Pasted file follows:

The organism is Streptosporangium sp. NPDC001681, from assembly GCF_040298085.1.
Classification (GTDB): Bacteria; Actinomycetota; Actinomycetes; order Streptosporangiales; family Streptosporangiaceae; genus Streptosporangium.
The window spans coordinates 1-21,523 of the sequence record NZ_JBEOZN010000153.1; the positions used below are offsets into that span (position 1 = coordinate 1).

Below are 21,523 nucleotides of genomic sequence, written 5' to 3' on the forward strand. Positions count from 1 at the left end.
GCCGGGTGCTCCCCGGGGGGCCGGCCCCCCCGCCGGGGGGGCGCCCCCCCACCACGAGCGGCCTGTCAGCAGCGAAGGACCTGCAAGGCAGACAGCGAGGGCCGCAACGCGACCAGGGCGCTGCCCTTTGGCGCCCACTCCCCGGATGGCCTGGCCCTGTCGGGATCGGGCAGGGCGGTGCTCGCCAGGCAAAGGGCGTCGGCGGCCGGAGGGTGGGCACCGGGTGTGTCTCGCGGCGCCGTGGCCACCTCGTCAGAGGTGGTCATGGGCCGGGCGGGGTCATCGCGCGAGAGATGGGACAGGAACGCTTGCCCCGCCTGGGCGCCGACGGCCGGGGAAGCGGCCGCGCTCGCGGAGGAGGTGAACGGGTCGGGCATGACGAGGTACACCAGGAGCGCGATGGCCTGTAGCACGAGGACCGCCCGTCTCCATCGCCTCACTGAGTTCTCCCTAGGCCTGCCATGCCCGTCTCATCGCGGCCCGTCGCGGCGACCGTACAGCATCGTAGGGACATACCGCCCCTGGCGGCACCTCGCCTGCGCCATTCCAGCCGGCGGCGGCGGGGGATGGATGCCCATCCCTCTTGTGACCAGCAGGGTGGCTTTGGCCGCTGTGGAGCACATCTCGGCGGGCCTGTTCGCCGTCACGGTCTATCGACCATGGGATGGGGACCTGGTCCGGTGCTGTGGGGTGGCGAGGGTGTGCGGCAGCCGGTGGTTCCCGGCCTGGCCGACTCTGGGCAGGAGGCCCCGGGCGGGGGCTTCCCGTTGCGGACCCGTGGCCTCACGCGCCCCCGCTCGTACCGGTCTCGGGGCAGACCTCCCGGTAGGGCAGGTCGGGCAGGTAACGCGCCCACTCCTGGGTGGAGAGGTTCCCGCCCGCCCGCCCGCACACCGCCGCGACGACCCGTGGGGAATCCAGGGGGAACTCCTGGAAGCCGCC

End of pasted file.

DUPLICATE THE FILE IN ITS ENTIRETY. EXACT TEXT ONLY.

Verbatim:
The organism is Streptosporangium sp. NPDC001681, from assembly GCF_040298085.1.
Classification (GTDB): Bacteria; Actinomycetota; Actinomycetes; order Streptosporangiales; family Streptosporangiaceae; genus Streptosporangium.
The window spans coordinates 1-21,523 of the sequence record NZ_JBEOZN010000153.1; the positions used below are offsets into that span (position 1 = coordinate 1).

Below are 21,523 nucleotides of genomic sequence, written 5' to 3' on the forward strand. Positions count from 1 at the left end.
GCCGGGTGCTCCCCGGGGGGCCGGCCCCCCCGCCGGGGGGGCGCCCCCCCACCACGAGCGGCCTGTCAGCAGCGAAGGACCTGCAAGGCAGACAGCGAGGGCCGCAACGCGACCAGGGCGCTGCCCTTTGGCGCCCACTCCCCGGATGGCCTGGCCCTGTCGGGATCGGGCAGGGCGGTGCTCGCCAGGCAAAGGGCGTCGGCGGCCGGAGGGTGGGCACCGGGTGTGTCTCGCGGCGCCGTGGCCACCTCGTCAGAGGTGGTCATGGGCCGGGCGGGGTCATCGCGCGAGAGATGGGACAGGAACGCTTGCCCCGCCTGGGCGCCGACGGCCGGGGAAGCGGCCGCGCTCGCGGAGGAGGTGAACGGGTCGGGCATGACGAGGTACACCAGGAGCGCGATGGCCTGTAGCACGAGGACCGCCCGTCTCCATCGCCTCACTGAGTTCTCCCTAGGCCTGCCATGCCCGTCTCATCGCGGCCCGTCGCGGCGACCGTACAGCATCGTAGGGACATACCGCCCCTGGCGGCACCTCGCCTGCGCCATTCCAGCCGGCGGCGGCGGGGGATGGATGCCCATCCCTCTTGTGACCAGCAGGGTGGCTTTGGCCGCTGTGGAGCACATCTCGGCGGGCCTGTTCGCCGTCACGGTCTATCGACCATGGGATGGGGACCTGGTCCGGTGCTGTGGGGTGGCGAGGGTGTGCGGCAGCCGGTGGTTCCCGGCCTGGCCGACTCTGGGCAGGAGGCCCCGGGCGGGGGCTTCCCGTTGCGGACCCGTGGCCTCACGCGCCCCCGCTCGTACCGGTCTCGGGGCAGACCTCCCGGTAGGGCAGGTCGGGCAGGTAACGCGCCCACTCCTGGGTGGAGAGGTTCCCGCCCGCCCGCCCGCACACCGCCGCGACGACCCGTGGGGAATCCAGGGGGAACTCCTGGAAGCCGCC